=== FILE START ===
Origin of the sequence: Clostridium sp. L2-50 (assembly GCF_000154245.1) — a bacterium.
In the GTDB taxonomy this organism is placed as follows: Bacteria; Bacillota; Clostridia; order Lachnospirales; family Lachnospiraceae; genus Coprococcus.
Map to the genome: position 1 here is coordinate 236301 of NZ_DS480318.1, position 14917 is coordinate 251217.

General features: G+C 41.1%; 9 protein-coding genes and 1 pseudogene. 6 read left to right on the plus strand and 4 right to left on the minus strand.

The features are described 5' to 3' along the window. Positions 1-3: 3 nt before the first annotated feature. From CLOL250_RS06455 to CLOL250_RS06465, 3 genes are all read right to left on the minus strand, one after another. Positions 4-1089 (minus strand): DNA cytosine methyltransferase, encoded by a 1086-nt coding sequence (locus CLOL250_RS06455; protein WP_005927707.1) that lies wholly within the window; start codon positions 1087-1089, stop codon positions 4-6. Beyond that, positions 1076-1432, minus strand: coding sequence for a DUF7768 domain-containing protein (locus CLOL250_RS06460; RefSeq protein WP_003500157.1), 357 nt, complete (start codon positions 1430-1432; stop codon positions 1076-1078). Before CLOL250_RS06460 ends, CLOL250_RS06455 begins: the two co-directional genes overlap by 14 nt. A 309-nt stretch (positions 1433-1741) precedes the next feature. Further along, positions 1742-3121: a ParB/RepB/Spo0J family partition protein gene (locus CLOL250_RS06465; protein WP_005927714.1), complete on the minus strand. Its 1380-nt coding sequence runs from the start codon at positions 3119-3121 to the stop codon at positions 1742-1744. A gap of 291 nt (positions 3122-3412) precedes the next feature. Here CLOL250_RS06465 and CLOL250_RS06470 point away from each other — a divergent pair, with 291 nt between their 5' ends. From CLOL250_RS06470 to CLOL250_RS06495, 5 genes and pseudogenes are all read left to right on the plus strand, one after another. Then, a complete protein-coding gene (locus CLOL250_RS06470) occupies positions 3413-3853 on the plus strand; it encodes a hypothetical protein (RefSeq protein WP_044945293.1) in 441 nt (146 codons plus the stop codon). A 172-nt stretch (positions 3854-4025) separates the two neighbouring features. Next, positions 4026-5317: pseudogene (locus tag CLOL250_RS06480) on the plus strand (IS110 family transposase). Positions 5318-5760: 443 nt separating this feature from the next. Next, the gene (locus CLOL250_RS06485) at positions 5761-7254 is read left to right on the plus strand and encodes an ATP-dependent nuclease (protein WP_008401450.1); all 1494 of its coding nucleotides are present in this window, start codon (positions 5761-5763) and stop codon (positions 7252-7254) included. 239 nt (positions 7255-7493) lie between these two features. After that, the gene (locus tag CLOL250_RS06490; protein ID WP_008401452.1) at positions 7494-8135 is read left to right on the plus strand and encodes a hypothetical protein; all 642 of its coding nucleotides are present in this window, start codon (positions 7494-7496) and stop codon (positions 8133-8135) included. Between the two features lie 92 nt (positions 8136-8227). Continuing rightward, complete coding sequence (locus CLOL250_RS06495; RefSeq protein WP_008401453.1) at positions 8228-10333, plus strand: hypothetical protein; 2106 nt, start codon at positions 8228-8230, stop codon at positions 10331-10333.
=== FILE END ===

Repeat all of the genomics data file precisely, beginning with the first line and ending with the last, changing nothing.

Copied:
Origin of the sequence: Clostridium sp. L2-50 (assembly GCF_000154245.1) — a bacterium.
In the GTDB taxonomy this organism is placed as follows: Bacteria; Bacillota; Clostridia; order Lachnospirales; family Lachnospiraceae; genus Coprococcus.
Map to the genome: position 1 here is coordinate 236301 of NZ_DS480318.1, position 14917 is coordinate 251217.

General features: G+C 41.1%; 9 protein-coding genes and 1 pseudogene. 6 read left to right on the plus strand and 4 right to left on the minus strand.

The features are described 5' to 3' along the window. Positions 1-3: 3 nt before the first annotated feature. From CLOL250_RS06455 to CLOL250_RS06465, 3 genes are all read right to left on the minus strand, one after another. Positions 4-1089 (minus strand): DNA cytosine methyltransferase, encoded by a 1086-nt coding sequence (locus CLOL250_RS06455; protein WP_005927707.1) that lies wholly within the window; start codon positions 1087-1089, stop codon positions 4-6. Beyond that, positions 1076-1432, minus strand: coding sequence for a DUF7768 domain-containing protein (locus CLOL250_RS06460; RefSeq protein WP_003500157.1), 357 nt, complete (start codon positions 1430-1432; stop codon positions 1076-1078). Before CLOL250_RS06460 ends, CLOL250_RS06455 begins: the two co-directional genes overlap by 14 nt. A 309-nt stretch (positions 1433-1741) precedes the next feature. Further along, positions 1742-3121: a ParB/RepB/Spo0J family partition protein gene (locus CLOL250_RS06465; protein WP_005927714.1), complete on the minus strand. Its 1380-nt coding sequence runs from the start codon at positions 3119-3121 to the stop codon at positions 1742-1744. A gap of 291 nt (positions 3122-3412) precedes the next feature. Here CLOL250_RS06465 and CLOL250_RS06470 point away from each other — a divergent pair, with 291 nt between their 5' ends. From CLOL250_RS06470 to CLOL250_RS06495, 5 genes and pseudogenes are all read left to right on the plus strand, one after another. Then, a complete protein-coding gene (locus CLOL250_RS06470) occupies positions 3413-3853 on the plus strand; it encodes a hypothetical protein (RefSeq protein WP_044945293.1) in 441 nt (146 codons plus the stop codon). A 172-nt stretch (positions 3854-4025) separates the two neighbouring features. Next, positions 4026-5317: pseudogene (locus tag CLOL250_RS06480) on the plus strand (IS110 family transposase). Positions 5318-5760: 443 nt separating this feature from the next. Next, the gene (locus CLOL250_RS06485) at positions 5761-7254 is read left to right on the plus strand and encodes an ATP-dependent nuclease (protein WP_008401450.1); all 1494 of its coding nucleotides are present in this window, start codon (positions 5761-5763) and stop codon (positions 7252-7254) included. 239 nt (positions 7255-7493) lie between these two features. After that, the gene (locus tag CLOL250_RS06490; protein ID WP_008401452.1) at positions 7494-8135 is read left to right on the plus strand and encodes a hypothetical protein; all 642 of its coding nucleotides are present in this window, start codon (positions 7494-7496) and stop codon (positions 8133-8135) included. Between the two features lie 92 nt (positions 8136-8227). Continuing rightward, complete coding sequence (locus CLOL250_RS06495; RefSeq protein WP_008401453.1) at positions 8228-10333, plus strand: hypothetical protein; 2106 nt, start codon at positions 8228-8230, stop codon at positions 10331-10333.